University of Birmingham > Talks@bham > Artificial Intelligence and Natural Computation seminars > Mesh Learning: A functional Brain Network for Modeling the Cognitive Processes*

Mesh Learning: A functional Brain Network for Modeling the Cognitive Processes*

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If you have a question about this talk, please contact Leandro Minku.

Host: Prof. Ales Leonardis

One of the most challenging problem in studying the human mind is the representation of information coded in the brain. How is information represented and how does the representation change depending on the type and nature of the information? This has long been an intriguing and challenging question in the history of science across many disciplines.

In this study, we construct a functional brain network and use this network for modeling and recognizing the cognitive processes. The nodes of the suggested network are the voxel intensity values of the functional Magnetic Resonance Images (fMRI). The arc weights are estimated by using the functional neighborhood concept. In order to define functional neighborhood, the similarities between the time series recorded for voxels are measured and functional connectivity matrices are constructed. Then, a local mesh around each voxel is formed by including the p-functionally closest neighboring voxels in the mesh. The arc weights for each mesh are estimated by using a linear regression model. The arc weights are, then, used to train a learning machine.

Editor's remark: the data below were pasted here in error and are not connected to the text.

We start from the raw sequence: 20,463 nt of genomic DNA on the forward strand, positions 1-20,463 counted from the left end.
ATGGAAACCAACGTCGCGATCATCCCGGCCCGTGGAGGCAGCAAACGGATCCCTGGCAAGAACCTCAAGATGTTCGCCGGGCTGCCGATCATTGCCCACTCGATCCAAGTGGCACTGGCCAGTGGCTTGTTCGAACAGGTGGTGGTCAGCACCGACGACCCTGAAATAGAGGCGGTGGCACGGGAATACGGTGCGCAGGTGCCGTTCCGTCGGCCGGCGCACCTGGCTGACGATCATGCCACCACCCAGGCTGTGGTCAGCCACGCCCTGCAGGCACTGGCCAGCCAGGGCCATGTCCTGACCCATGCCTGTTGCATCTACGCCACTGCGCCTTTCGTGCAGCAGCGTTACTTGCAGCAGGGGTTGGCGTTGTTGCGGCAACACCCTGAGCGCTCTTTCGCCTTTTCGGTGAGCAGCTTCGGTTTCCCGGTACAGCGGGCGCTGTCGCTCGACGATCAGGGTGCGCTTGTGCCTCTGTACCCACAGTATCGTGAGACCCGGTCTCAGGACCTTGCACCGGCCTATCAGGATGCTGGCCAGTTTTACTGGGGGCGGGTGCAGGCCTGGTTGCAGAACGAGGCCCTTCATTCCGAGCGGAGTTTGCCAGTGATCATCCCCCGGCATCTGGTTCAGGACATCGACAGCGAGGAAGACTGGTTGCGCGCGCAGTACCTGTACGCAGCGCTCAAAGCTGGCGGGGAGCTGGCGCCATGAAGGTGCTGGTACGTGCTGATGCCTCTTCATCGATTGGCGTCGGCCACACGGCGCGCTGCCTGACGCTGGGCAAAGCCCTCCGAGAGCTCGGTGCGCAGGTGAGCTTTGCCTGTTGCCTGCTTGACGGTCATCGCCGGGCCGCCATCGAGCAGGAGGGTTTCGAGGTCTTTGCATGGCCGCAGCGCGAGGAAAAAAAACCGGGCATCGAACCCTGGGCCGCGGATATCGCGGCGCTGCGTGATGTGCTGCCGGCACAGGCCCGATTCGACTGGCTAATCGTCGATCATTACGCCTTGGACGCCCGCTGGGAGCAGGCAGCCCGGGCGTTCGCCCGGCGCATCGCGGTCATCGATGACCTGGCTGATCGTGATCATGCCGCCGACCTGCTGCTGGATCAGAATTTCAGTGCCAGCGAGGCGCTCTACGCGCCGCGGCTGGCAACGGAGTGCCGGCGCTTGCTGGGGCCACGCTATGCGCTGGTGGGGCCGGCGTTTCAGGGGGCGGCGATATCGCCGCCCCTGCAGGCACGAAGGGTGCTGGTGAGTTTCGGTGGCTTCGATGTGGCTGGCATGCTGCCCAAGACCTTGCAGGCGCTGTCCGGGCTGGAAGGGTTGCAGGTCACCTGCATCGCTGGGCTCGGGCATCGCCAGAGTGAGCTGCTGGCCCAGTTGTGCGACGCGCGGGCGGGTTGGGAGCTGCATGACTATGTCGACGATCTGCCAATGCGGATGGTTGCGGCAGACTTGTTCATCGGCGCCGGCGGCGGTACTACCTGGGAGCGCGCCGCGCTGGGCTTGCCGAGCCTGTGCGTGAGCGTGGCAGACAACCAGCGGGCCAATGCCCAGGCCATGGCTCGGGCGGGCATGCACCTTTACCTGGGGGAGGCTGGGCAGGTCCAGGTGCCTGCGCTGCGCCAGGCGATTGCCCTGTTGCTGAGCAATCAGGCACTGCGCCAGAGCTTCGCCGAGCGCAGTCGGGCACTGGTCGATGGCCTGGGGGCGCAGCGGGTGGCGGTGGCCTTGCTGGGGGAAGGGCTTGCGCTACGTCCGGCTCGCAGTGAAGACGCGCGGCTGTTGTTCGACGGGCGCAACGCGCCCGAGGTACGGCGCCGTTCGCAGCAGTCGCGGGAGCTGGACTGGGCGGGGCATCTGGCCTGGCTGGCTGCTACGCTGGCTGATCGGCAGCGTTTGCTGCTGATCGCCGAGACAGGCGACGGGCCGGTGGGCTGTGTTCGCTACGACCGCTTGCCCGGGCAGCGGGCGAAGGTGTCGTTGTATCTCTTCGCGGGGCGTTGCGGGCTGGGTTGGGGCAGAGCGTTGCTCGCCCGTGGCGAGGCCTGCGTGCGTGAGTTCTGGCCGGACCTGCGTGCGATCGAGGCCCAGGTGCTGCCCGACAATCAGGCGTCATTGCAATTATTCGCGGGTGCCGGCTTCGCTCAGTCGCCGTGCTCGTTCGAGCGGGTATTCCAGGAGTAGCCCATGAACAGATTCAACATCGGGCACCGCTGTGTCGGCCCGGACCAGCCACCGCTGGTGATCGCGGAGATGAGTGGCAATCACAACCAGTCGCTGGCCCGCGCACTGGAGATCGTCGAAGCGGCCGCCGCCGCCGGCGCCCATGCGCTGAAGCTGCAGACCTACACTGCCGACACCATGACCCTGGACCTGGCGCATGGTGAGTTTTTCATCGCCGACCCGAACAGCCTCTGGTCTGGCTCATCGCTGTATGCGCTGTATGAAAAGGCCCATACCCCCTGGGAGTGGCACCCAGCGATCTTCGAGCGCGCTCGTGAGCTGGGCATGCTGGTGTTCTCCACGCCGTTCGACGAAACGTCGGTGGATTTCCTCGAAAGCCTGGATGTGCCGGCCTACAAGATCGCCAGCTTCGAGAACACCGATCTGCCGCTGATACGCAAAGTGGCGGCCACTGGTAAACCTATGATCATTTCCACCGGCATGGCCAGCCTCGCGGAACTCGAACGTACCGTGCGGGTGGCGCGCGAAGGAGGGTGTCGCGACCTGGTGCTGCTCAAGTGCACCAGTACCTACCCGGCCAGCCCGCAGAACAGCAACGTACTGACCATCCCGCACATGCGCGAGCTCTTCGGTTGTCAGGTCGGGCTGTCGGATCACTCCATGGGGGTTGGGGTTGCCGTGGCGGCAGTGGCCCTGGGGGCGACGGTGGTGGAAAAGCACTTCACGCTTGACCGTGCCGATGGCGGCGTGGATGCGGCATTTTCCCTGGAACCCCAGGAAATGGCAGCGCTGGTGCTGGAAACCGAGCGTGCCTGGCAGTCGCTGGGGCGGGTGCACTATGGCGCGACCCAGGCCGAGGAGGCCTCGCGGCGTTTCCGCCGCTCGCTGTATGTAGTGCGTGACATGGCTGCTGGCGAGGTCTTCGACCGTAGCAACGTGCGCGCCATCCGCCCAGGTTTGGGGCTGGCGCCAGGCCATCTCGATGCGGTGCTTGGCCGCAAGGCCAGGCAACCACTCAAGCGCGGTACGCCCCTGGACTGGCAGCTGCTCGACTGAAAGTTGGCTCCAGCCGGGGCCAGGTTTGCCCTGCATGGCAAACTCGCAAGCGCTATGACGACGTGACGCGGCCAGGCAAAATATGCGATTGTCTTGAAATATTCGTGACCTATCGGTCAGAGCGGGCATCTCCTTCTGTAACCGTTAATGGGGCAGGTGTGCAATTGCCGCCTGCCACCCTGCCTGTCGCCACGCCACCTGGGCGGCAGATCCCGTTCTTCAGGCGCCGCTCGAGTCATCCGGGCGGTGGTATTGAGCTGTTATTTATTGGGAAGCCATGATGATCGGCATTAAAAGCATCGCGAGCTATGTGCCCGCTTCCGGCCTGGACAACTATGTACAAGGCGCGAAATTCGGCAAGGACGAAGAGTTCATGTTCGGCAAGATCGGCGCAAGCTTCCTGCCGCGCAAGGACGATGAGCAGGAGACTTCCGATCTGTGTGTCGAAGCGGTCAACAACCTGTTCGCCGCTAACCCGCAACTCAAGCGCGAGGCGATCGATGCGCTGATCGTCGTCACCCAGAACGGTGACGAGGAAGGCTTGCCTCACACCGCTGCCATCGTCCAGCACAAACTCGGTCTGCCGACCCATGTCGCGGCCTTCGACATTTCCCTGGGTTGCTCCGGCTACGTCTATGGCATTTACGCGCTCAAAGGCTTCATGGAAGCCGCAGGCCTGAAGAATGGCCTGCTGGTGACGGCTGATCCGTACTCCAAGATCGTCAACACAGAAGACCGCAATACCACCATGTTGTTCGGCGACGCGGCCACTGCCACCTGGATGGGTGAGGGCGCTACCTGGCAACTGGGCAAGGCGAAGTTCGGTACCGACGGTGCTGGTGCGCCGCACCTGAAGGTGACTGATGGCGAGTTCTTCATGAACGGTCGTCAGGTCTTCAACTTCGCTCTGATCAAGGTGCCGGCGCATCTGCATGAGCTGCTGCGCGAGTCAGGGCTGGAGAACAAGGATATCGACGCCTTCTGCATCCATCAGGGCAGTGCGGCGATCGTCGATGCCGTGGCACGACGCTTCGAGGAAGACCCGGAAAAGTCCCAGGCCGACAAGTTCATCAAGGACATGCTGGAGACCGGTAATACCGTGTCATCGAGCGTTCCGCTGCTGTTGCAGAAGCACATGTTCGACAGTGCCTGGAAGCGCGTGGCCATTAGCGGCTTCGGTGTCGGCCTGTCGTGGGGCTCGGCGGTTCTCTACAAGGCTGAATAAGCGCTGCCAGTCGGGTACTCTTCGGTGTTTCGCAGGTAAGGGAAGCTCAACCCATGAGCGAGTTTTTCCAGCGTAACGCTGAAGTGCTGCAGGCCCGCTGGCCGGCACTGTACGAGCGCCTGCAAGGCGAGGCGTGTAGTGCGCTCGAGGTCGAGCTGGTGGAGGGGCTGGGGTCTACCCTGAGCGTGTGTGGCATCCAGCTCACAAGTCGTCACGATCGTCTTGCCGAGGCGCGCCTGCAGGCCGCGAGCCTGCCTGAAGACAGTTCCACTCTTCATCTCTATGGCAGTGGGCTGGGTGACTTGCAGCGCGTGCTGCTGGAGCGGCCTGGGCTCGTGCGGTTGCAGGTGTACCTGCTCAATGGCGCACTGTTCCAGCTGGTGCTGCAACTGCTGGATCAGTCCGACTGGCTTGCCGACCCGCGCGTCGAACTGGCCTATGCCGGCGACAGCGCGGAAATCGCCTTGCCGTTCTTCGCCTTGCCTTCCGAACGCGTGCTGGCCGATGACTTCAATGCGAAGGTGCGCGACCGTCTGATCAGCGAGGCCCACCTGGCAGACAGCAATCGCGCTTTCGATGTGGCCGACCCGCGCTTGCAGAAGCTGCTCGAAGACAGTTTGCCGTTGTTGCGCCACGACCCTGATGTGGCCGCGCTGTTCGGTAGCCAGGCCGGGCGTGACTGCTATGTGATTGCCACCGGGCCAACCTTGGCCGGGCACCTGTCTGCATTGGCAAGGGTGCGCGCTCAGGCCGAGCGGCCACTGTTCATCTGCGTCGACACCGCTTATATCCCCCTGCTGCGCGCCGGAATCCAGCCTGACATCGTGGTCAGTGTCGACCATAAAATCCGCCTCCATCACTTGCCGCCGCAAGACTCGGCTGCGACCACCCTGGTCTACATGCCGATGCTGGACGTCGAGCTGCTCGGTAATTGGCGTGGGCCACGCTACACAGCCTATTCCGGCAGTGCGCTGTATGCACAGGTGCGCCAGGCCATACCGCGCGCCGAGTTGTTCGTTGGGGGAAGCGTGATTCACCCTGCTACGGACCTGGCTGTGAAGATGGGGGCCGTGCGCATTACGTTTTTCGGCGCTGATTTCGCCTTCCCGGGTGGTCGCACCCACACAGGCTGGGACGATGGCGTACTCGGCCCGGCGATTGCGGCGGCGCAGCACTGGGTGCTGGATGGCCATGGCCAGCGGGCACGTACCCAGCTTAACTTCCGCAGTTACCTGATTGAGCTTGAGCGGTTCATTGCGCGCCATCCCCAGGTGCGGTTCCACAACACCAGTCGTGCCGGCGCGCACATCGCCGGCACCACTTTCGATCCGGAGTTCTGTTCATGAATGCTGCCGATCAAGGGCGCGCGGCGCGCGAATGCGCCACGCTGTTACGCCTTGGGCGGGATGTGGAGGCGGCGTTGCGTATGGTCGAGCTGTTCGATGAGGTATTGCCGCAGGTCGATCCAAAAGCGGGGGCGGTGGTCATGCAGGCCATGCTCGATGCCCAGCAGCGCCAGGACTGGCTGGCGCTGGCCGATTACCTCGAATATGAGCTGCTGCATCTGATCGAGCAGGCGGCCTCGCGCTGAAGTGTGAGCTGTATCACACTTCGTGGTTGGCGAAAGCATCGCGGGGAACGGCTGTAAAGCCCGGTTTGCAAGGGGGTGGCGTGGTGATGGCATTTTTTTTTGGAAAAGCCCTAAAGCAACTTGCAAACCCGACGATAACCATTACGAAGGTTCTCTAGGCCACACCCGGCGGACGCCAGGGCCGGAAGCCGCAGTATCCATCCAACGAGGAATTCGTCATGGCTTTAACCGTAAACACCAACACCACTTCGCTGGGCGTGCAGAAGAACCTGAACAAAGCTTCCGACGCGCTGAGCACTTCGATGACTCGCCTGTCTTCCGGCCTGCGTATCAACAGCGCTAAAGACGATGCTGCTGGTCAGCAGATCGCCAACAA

The proposed method, called Mesh Learning, is tested on a recognition memory experiment, using the fMRI data pertaining to encoding and retrieval of words belonging to ten different semantic categories. A popular classifier, namely k-Nearest Neighbor is trained in order to recognize the semantic category of the item being retrieved based on activation patterns during encoding. The classification performance of the Mesh Learning model, which range in 65-85% is superior to the classical multi-voxel pattern analysis (MVPA) methods, which range in 25-48%, for ten semantic categories.

- This work is supported by Google Inc. and National Research Council of Turkey.

- Research team includes: Mete Ozay, Itir Onal, Orhan Firat, Emre Aksan, Burak Velioglu, Sarper Alkan, İlke Oztekin and Uygar Oztekin.

This talk is part of the Artificial Intelligence and Natural Computation seminars series.

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